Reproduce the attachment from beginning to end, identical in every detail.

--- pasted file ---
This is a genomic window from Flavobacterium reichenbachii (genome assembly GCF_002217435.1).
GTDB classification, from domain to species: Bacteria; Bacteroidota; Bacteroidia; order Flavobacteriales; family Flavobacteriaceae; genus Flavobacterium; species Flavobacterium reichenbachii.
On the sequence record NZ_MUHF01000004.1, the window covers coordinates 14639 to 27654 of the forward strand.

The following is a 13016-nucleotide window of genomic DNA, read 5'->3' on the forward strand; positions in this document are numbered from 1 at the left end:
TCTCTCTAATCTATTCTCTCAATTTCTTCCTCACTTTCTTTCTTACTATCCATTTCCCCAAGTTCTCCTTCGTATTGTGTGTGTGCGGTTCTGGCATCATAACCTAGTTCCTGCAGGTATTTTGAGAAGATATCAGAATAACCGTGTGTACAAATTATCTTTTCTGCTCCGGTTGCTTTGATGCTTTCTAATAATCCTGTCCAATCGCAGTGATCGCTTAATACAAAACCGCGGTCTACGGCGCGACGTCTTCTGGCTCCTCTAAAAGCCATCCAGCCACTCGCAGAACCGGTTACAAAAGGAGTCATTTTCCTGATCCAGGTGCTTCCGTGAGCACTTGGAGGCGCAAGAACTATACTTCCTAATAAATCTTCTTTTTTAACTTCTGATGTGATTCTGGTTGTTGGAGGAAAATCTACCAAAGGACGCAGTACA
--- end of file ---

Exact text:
This is a genomic window from Flavobacterium reichenbachii (genome assembly GCF_002217435.1).
GTDB classification, from domain to species: Bacteria; Bacteroidota; Bacteroidia; order Flavobacteriales; family Flavobacteriaceae; genus Flavobacterium; species Flavobacterium reichenbachii.
On the sequence record NZ_MUHF01000004.1, the window covers coordinates 14639 to 27654 of the forward strand.

The following is a 13016-nucleotide window of genomic DNA, read 5'->3' on the forward strand; positions in this document are numbered from 1 at the left end:
TCTCTCTAATCTATTCTCTCAATTTCTTCCTCACTTTCTTTCTTACTATCCATTTCCCCAAGTTCTCCTTCGTATTGTGTGTGTGCGGTTCTGGCATCATAACCTAGTTCCTGCAGGTATTTTGAGAAGATATCAGAATAACCGTGTGTACAAATTATCTTTTCTGCTCCGGTTGCTTTGATGCTTTCTAATAATCCTGTCCAATCGCAGTGATCGCTTAATACAAAACCGCGGTCTACGGCGCGACGTCTTCTGGCTCCTCTAAAAGCCATCCAGCCACTCGCAGAACCGGTTACAAAAGGAGTCATTTTCCTGATCCAGGTGCTTCCGTGAGCACTTGGAGGCGCAAGAACTATACTTCCTAATAAATCTTCTTTTTTAACTTCTGATGTGATTCTGGTTGTTGGAGGAAAATCTACCAAAGGACGCAGTACA